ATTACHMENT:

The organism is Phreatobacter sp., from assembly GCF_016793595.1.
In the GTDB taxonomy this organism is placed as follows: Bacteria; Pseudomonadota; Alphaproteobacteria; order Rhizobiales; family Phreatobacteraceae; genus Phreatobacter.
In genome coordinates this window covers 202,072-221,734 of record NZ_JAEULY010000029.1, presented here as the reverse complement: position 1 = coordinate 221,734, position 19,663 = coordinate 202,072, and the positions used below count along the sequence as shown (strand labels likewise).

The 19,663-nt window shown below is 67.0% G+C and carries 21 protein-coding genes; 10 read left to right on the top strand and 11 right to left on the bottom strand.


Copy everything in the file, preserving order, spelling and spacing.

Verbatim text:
The organism is Phreatobacter sp., from assembly GCF_016793595.1.
In the GTDB taxonomy this organism is placed as follows: Bacteria; Pseudomonadota; Alphaproteobacteria; order Rhizobiales; family Phreatobacteraceae; genus Phreatobacter.
In genome coordinates this window covers 202,072-221,734 of record NZ_JAEULY010000029.1, presented here as the reverse complement: position 1 = coordinate 221,734, position 19,663 = coordinate 202,072, and the positions used below count along the sequence as shown (strand labels likewise).

The 19,663-nt window shown below is 67.0% G+C and carries 21 protein-coding genes; 10 read left to right on the top strand and 11 right to left on the bottom strand.